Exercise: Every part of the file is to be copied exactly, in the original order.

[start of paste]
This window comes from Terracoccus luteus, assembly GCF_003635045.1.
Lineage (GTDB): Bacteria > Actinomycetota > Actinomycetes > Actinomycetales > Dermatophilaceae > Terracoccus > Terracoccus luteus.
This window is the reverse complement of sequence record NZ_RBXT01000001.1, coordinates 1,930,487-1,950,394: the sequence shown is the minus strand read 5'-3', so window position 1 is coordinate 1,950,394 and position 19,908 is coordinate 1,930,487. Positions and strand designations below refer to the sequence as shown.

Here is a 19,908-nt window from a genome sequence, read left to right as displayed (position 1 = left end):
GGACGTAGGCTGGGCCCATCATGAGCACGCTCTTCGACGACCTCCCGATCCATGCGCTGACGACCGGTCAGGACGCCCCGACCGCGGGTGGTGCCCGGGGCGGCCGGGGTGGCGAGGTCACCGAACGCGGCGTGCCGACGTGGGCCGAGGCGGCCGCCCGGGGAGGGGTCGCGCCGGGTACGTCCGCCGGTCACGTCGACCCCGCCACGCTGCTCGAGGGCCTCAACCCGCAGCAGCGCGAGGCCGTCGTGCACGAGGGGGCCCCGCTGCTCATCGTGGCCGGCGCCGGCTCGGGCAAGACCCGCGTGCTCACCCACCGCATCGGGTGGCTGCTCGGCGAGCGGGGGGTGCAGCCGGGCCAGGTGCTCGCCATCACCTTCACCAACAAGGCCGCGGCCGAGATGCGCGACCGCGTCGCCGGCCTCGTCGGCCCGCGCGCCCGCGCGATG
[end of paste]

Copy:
This window comes from Terracoccus luteus, assembly GCF_003635045.1.
Lineage (GTDB): Bacteria > Actinomycetota > Actinomycetes > Actinomycetales > Dermatophilaceae > Terracoccus > Terracoccus luteus.
This window is the reverse complement of sequence record NZ_RBXT01000001.1, coordinates 1,930,487-1,950,394: the sequence shown is the minus strand read 5'-3', so window position 1 is coordinate 1,950,394 and position 19,908 is coordinate 1,930,487. Positions and strand designations below refer to the sequence as shown.

Here is a 19,908-nt window from a genome sequence, read left to right as displayed (position 1 = left end):
GGACGTAGGCTGGGCCCATCATGAGCACGCTCTTCGACGACCTCCCGATCCATGCGCTGACGACCGGTCAGGACGCCCCGACCGCGGGTGGTGCCCGGGGCGGCCGGGGTGGCGAGGTCACCGAACGCGGCGTGCCGACGTGGGCCGAGGCGGCCGCCCGGGGAGGGGTCGCGCCGGGTACGTCCGCCGGTCACGTCGACCCCGCCACGCTGCTCGAGGGCCTCAACCCGCAGCAGCGCGAGGCCGTCGTGCACGAGGGGGCCCCGCTGCTCATCGTGGCCGGCGCCGGCTCGGGCAAGACCCGCGTGCTCACCCACCGCATCGGGTGGCTGCTCGGCGAGCGGGGGGTGCAGCCGGGCCAGGTGCTCGCCATCACCTTCACCAACAAGGCCGCGGCCGAGATGCGCGACCGCGTCGCCGGCCTCGTCGGCCCGCGCGCCCGCGCGATG